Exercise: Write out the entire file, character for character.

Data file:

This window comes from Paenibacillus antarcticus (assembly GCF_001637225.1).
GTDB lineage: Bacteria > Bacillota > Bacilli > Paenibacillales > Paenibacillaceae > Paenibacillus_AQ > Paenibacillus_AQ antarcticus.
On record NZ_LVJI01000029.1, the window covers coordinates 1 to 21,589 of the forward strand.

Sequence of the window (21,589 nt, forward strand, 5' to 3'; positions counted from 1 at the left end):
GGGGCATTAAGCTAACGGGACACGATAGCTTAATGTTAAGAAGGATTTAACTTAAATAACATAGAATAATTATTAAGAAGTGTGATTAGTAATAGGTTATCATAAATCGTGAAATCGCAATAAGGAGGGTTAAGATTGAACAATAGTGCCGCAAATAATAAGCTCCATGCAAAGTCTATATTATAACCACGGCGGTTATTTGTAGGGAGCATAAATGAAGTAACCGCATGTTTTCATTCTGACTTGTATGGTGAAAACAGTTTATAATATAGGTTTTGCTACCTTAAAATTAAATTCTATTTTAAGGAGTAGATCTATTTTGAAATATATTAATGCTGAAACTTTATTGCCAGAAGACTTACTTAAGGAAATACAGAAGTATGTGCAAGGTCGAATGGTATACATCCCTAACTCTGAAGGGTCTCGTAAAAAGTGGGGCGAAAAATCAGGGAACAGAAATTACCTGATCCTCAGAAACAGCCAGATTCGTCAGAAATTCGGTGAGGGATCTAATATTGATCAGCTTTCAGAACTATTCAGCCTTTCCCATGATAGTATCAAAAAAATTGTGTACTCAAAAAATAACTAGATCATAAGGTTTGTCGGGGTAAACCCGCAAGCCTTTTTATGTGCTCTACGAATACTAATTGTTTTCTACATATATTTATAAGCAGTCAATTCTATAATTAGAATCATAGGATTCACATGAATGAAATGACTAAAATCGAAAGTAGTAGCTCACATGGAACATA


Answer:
This window comes from Paenibacillus antarcticus (assembly GCF_001637225.1).
GTDB lineage: Bacteria > Bacillota > Bacilli > Paenibacillales > Paenibacillaceae > Paenibacillus_AQ > Paenibacillus_AQ antarcticus.
On record NZ_LVJI01000029.1, the window covers coordinates 1 to 21,589 of the forward strand.

Sequence of the window (21,589 nt, forward strand, 5' to 3'; positions counted from 1 at the left end):
GGGGCATTAAGCTAACGGGACACGATAGCTTAATGTTAAGAAGGATTTAACTTAAATAACATAGAATAATTATTAAGAAGTGTGATTAGTAATAGGTTATCATAAATCGTGAAATCGCAATAAGGAGGGTTAAGATTGAACAATAGTGCCGCAAATAATAAGCTCCATGCAAAGTCTATATTATAACCACGGCGGTTATTTGTAGGGAGCATAAATGAAGTAACCGCATGTTTTCATTCTGACTTGTATGGTGAAAACAGTTTATAATATAGGTTTTGCTACCTTAAAATTAAATTCTATTTTAAGGAGTAGATCTATTTTGAAATATATTAATGCTGAAACTTTATTGCCAGAAGACTTACTTAAGGAAATACAGAAGTATGTGCAAGGTCGAATGGTATACATCCCTAACTCTGAAGGGTCTCGTAAAAAGTGGGGCGAAAAATCAGGGAACAGAAATTACCTGATCCTCAGAAACAGCCAGATTCGTCAGAAATTCGGTGAGGGATCTAATATTGATCAGCTTTCAGAACTATTCAGCCTTTCCCATGATAGTATCAAAAAAATTGTGTACTCAAAAAATAACTAGATCATAAGGTTTGTCGGGGTAAACCCGCAAGCCTTTTTATGTGCTCTACGAATACTAATTGTTTTCTACATATATTTATAAGCAGTCAATTCTATAATTAGAATCATAGGATTCACATGAATGAAATGACTAAAATCGAAAGTAGTAGCTCACATGGAACATA